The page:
Is travel to high altitudes more risky for people with diabetes?

© Mary Ann Liebert, Inc., publishers

Many factors can affect blood sugar control at high altitudes, and people considering a mountain journey need to understand the potential risks of the environmental extremes, extensive exercise, and dietary changes they may experience. Insulin needs may increase or decrease and individuals with poorly controlled diabetes are especially at risk for hypothermia, frostbite, and dehydration, for example. These and other dangers are described by two doctors who have diabetes and are avid mountaineers in an article published in High Altitude Medicine & Biology.

Paul Richards, Centre for Altitude, Space and Extreme Environmental Medicine, University College (London, U.K.) and David Hillebrandt, President, International Mountaineering and Climbing Federation Medical Commission (Bern, Switzerland), discuss the harmful effects that altitude, temperature extremes, reduced oxygen levels, and physical exertion may have on people with diabetes when they travel to destinations at for business or pleasure.

In the article "The Practical Aspects of Insulin at High Altitude" the authors explore issues related to diabetes management, such as the risk that insulin may become less effective when exposed to heat or cold and how to store it properly. They also caution that blood glucose measuring devices may be less accurate at high altitude.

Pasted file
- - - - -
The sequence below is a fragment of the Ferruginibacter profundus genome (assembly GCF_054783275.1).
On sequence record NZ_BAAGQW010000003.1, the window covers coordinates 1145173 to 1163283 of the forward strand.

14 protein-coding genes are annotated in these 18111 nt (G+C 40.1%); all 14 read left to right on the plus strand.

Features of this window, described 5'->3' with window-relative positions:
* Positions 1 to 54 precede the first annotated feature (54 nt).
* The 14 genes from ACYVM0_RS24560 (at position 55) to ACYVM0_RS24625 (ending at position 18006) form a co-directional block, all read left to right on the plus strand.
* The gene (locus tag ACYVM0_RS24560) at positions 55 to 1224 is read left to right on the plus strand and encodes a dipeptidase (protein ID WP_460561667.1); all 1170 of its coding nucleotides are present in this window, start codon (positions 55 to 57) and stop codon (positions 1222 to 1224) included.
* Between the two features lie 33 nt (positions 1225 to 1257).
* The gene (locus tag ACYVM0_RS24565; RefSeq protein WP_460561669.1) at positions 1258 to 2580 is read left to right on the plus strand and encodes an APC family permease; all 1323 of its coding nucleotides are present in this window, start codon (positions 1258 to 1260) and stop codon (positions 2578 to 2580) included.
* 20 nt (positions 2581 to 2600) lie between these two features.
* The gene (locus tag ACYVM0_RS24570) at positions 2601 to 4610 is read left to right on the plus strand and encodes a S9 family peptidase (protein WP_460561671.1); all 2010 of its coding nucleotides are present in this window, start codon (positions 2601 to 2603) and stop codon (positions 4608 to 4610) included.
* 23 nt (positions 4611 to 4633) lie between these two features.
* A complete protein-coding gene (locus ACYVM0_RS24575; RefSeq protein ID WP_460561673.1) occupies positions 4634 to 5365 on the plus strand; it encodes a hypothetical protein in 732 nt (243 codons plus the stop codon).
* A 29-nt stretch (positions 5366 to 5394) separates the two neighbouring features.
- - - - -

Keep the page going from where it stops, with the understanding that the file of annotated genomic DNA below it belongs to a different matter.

"With the rising prevalence of , its management is increasingly becoming an issue at high altitude," says John B. West, MD, PhD, Editor-in-Chief of High Altitude Medicine & Biology and Professor of Medicine at the University of California, San Diego School of Medicine. "This statement by two experts in the field is a valuable contribution in a difficult area."

More information: The article is available free on the High Altitude Medicine & Biology.

add to favorites email to friend print save as pdf

Related Stories

How high is space?

Jul 26, 2013

Look up, there's space. Astronomically speaking, it's right there, just outside a thin layer of atmosphere. But how far away is it? How high is space?

Genetic adaptation for high altitudes identified

Aug 15, 2013

Research led by scientists from the University of California, San Diego has decoded the genetic basis of chronic mountain sickness (CMS) or Monge's disease. Their study provides important information that validates the genetic ...

Recommended for you

Screening for diabetes at dental visits using oral blood

18 hours ago

It is estimated that 8.1 million of the 29.1 million Americans living with diabetes are undiagnosed and many who have diabetes have poor glycemic control. Given that each year many Americans visit a dental provider but not ...

CBT, sertraline insufficient in diabetes and depression

19 hours ago

(HealthDay)—For patients with diabetes and depression, improvements in depression are seen with cognitive behavioral therapy (CBT) or sertraline, with a significant advantage for sertraline, but glycemic ...

Early signs in young children predict type 1 diabetes

Feb 26, 2015

New research shows that it is possible to predict the development of type 1 diabetes. By measuring the presence of autoantibodies in the blood, it is possible to detect whether the immune system has begun to break down the ...

Daily menu plan reduces blood sugar significantly

Feb 25, 2015

A large group of people with diabetes who followed a menu plan created by University of Alberta nutrition researchers for just three months significantly reduced their blood sugar levels.

User comments

Please sign in to add a comment. Registration is free, and takes less than a minute. Read more

Click here to reset your password.
Sign in to get notified via email when new comments are made.